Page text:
Wednesday, February 20, 2019

Blogtour: Skin and Bone by T.A. Moore

Title: Skin and Bone (Book 2 of the Digging up Bones series)
Publisher: Dreamspinner Press
Release: 26 February
Cover Artist: Bree Archer


Skin and Bone
Digging Up Bones: Book Two

Cloister Witte and his K-9 partner, Bourneville, find the lost and bring them home.
But the job doesn’t always end there.
Janet Morrow, a young trans woman, lies in a coma after wandering away from her car during a storm. But just because Cloister found the young tourist doesn’t mean she’s home. What brought her to Plenty, California… and who didn’t want her to leave?
With the help of Special Agent Javi Merlo, who continues to deny his growing feelings for the rough-edged deputy, Cloister unearths a ten-year-old conspiracy of silence that taps into Plenty’s history of corruption.
Janet Morrow’s old secrets aren’t the only ones coming to light.

Javi has tried to put his past behind him, but some people seem determined to pull his skeletons out of the closet. His dark history with a senior agent in Phoenix complicates not just the investigation but his relationship with Cloister.
And since when has he cared about that?

Get the book:

First of all, thank you so much for having me! I’m thrilled to be here with Skin and Bone, the second book in the Digging up Bones series. Authors should probably be like parents in that they never admit any book is their favourite, but I love this series. It was great fun for me to revisit them in Skin and Bone and I hope you guys enjoy seeing them again too!
For this blog tour I have written a short story called ‘Sticks and Stones’ where you can see what Javi and Cloister were up to between books!

'Sticks and Stones' - Chapter Two

Sometimes even Javi found being around himself unbearable. It wasn’t that he couldn’t help himself, he just never wanted to until it was too late.

He tossed his jacket into the back of his car and followed Cloister around the side of Judge Ellie Buchanan’s appropriately nice house. The flower beds had been trampled by careless boots, but they’d obviously been well-tended with lavender bushes and anthuriums. There was only a spare patch of grass, yellowed around the edges from the hot weather, and an empty kennel with no bowl outside it.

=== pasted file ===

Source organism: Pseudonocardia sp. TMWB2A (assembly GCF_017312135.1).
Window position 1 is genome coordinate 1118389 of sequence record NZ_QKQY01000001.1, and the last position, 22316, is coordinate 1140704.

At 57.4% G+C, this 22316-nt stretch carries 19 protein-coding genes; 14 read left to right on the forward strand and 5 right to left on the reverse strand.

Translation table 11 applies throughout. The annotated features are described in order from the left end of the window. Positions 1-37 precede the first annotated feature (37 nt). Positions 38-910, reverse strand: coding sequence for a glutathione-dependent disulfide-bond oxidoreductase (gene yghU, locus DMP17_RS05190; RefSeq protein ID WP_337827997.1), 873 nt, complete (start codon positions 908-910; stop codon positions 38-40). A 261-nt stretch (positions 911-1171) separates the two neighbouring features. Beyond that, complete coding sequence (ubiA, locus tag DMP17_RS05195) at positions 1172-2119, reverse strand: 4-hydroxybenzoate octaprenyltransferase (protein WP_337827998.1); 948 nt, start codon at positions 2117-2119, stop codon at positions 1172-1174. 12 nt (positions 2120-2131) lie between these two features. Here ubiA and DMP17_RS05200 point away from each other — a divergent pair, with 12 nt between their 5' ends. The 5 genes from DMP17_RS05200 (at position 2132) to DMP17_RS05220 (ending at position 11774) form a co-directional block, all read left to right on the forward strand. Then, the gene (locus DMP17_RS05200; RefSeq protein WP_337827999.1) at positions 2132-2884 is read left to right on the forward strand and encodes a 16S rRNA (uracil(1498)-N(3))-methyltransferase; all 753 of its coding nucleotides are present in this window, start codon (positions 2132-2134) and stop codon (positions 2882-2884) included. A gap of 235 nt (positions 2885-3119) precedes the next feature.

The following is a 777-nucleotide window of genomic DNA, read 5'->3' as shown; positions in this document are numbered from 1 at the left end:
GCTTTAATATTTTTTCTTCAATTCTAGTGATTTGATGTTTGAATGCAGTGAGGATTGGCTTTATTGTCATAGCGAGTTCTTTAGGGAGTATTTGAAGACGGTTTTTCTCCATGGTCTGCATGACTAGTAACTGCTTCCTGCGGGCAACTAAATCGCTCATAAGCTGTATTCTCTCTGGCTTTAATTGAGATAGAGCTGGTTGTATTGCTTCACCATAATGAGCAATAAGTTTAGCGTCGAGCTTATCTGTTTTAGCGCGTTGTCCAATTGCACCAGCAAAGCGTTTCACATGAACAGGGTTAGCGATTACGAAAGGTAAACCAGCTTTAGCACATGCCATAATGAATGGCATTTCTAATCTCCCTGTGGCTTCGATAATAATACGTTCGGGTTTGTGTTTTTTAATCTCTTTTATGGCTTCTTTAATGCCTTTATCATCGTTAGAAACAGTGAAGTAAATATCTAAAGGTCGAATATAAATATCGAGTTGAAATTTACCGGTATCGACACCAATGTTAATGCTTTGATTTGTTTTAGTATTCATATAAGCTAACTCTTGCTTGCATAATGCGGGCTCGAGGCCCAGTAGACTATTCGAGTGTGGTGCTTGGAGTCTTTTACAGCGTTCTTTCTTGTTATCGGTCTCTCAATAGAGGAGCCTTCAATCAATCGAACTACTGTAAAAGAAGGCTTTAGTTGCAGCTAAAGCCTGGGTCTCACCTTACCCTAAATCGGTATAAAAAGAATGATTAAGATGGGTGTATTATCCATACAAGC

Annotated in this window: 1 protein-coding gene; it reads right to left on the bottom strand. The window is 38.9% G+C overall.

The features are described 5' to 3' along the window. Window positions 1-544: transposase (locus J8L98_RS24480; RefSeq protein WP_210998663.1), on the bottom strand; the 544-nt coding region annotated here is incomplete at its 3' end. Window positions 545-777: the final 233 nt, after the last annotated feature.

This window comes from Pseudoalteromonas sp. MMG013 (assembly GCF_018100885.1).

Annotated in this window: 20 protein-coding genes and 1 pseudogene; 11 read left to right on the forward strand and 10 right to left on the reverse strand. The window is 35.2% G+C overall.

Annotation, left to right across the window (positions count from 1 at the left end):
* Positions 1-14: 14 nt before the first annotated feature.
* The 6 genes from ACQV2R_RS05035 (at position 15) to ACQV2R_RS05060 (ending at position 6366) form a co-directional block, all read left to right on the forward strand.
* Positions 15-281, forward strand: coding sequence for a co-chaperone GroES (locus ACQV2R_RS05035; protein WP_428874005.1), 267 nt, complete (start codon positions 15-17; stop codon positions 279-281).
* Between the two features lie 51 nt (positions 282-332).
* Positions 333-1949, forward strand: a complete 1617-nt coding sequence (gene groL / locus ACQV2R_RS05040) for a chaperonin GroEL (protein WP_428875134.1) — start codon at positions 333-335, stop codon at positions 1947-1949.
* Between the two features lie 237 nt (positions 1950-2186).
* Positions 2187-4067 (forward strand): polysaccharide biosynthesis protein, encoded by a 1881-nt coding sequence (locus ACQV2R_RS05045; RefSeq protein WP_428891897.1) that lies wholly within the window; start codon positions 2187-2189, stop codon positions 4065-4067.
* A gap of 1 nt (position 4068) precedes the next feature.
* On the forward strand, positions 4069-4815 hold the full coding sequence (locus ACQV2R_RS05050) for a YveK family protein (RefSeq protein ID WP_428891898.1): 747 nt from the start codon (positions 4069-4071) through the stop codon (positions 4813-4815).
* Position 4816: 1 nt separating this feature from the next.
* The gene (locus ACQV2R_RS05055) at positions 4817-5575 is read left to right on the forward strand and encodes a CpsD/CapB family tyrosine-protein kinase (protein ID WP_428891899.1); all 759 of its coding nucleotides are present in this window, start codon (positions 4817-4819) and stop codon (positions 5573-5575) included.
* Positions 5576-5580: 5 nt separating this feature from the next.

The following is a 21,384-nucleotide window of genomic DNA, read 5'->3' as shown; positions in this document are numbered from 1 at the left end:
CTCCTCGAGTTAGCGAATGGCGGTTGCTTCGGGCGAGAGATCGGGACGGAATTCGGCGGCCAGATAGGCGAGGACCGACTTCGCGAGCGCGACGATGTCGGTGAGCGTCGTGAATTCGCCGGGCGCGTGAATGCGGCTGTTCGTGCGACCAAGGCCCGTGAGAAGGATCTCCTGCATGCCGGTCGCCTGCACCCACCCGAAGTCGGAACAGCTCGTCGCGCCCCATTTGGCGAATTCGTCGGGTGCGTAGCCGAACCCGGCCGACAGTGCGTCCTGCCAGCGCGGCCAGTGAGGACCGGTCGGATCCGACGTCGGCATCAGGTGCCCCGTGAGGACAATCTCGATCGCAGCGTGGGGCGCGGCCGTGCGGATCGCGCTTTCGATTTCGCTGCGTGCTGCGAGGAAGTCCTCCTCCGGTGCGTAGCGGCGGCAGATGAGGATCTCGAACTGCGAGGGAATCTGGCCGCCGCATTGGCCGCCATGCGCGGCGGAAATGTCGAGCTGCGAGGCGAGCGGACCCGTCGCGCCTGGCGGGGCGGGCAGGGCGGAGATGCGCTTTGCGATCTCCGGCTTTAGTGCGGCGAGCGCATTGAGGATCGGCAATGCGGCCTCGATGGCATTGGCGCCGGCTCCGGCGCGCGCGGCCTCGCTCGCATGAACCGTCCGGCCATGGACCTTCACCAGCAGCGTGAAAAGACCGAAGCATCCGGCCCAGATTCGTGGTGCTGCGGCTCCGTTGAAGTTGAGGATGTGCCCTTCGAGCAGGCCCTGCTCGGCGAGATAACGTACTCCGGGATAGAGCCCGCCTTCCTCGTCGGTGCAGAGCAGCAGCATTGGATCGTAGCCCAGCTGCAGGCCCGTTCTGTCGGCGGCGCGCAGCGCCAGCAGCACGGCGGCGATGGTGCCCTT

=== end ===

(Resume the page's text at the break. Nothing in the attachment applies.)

Put him on the spot and Javi would probably call the judge a friend, even though he’d more inherited her from Sol than made her himself, but it was ring-fenced to their respective workplaces. The furthest outside of that sphere they’d gotten was a coffee at the stand outside the courthouse, while Ellie enjoyed an espresso and the cigarette she bummed from the barista and Javi pitched his case for a search warrant.

She’d never mentioned a dog. Or the death of one.

That was probably the sort of thing you told someone who you were friends with.

“That came out wrong,” Javi said as he stepped over the still-raw stump of a cut down tree.

Cloister glanced back over his shoulder. “No it didn’t,” he said. “You were being an asshole.”

From anyone else that would have put Javi’s back up. He had, after all, made the effort toward an apology. Sort of. The least whoever it was could do was acknowledge that and let it go. After all, why even try if it was going to be thrown back into your face.

Cloister got away with it. Probably because he was so matter-of-fact it sucked the emotional charge out of the moment, and let Javi with nothing to hide the fact that...yeah, he had been...behind. That and--Javi let his gaze follow the lean line of Cloister’s back down to the firm curve of his ass--Javi wanted to push him up against a tree and kiss an apology into his mouth.